DAY 178: I STROKE A GORGEOUS LADY
Linda, the wonderful woman who helps to look after Martin the Podenco, asked me to tell you about another dog called Lady who is in the same rescue centre as Martin
Lady is about the most scared dog I’ve ever seen – she makes Martin the podenco look like a zen monk – she hides behind everything she can see, trees, people’s legs, she’d hide behind air if that damn stuff wasn’t so flimsy.
But Linda assures me this dog has a good chance of recovery – if it can just find a new and patient home.
To prove the point she showed me how to stroke the dog.
How to stroke a scared dog.
Lady was too petrified to even look at us let alone be touched by anyone other than the sanctuary owner. But by slowly approaching her, backwards, with eyes in front of her and in a crouching position (a sort of yoga/Russian dance move – bet Miguel has it down perfect) Linda showed me it was possible to make a connection.
I did the same, groping out in space for a connection with the dog as if performing some hopeless move in an amateur ballet class. A few shuffles later and I was closer. A few shuffles more and my hand gently came to rest on the dog’s head. Her quivering reduced and for a moment I was able to soothe her.
That felt special.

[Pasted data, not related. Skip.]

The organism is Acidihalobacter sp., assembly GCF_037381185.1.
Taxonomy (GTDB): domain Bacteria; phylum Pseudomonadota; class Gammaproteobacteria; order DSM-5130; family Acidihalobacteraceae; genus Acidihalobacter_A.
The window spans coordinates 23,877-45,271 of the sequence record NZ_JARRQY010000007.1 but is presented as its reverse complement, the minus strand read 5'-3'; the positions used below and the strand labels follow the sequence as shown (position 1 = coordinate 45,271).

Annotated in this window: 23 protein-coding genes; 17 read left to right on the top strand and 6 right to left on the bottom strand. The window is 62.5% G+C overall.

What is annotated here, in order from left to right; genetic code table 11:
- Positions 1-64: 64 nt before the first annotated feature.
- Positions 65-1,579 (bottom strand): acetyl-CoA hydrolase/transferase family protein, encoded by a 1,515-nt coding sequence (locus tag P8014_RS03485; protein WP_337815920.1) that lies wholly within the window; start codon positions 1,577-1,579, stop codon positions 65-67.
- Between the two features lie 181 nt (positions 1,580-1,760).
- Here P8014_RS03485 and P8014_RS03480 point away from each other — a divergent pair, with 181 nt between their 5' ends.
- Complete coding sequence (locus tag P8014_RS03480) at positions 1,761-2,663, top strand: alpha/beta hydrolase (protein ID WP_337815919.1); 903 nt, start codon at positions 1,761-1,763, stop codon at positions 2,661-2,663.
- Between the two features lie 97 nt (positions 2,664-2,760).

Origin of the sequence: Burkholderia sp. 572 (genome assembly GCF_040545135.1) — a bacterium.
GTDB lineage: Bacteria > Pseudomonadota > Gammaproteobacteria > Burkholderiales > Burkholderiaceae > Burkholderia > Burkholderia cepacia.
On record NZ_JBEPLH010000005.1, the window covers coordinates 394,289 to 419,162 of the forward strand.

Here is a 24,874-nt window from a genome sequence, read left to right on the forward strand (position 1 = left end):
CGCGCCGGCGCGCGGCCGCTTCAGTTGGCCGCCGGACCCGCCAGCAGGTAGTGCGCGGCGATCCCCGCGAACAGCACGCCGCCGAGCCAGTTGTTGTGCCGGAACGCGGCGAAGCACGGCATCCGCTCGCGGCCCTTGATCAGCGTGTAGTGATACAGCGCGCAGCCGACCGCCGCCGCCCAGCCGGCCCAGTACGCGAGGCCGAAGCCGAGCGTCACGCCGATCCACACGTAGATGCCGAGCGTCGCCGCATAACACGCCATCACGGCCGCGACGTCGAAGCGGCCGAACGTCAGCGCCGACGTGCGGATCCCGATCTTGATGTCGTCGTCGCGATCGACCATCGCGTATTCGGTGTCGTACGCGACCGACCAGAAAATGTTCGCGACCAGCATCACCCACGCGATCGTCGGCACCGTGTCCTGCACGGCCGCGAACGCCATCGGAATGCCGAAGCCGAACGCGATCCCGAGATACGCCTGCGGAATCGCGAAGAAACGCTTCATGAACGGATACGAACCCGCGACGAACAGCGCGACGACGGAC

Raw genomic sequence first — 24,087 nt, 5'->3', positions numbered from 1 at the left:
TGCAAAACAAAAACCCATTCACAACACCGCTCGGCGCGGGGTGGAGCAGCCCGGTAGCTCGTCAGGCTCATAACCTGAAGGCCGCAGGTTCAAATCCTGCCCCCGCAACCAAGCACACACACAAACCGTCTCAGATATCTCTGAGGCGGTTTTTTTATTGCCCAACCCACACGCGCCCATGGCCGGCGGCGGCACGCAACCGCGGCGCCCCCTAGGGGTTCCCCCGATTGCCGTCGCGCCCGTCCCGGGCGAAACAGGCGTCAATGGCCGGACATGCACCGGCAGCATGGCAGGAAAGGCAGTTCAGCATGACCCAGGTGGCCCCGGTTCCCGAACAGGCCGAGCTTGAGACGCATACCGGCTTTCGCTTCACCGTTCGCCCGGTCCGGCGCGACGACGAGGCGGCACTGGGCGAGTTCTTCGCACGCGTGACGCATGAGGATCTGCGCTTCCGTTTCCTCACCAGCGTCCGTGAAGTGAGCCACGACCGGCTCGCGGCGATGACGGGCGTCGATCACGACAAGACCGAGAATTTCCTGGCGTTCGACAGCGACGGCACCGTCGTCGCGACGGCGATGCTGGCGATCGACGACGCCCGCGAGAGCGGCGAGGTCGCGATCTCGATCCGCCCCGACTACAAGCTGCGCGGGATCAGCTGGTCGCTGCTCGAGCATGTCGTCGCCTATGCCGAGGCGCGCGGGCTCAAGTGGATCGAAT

I’ve come across this sort of visceral fear in animals so often in this year to help – dogs whining, horses bolting, birds fleeing – that I sometimes think I will become desensitized to the emotion. Its very easy to look at a quivering animal and simply say ‘there, there’ as if to a child scared of the dark. My only protection to this numbness is – thankfully – my own murderous anxiety that I’ve suffered from, on and off much of my life. And don’t forget, you too were once scared of the dark.
Again and again I’m realizing that my greatest asset in this journey is my own weakness. The fear and uncertainty I have allows me to connect to that which I see in others. The assumption is that we need to be tougher to deal with this sort of neglect. I think we need to be softer. That which is broken in us allows us to touch that which is broken in others.
If you or anyone you know wants to know more about this very gorgeous but very hurt dog – or maybe even adopt it – please send a message below
Thank you again
TOMORROW: my visit to Fundacion Benjamin Mehnert, the ultra-rescue shelter for Galgos on the outskirts of Seville. More pictures to come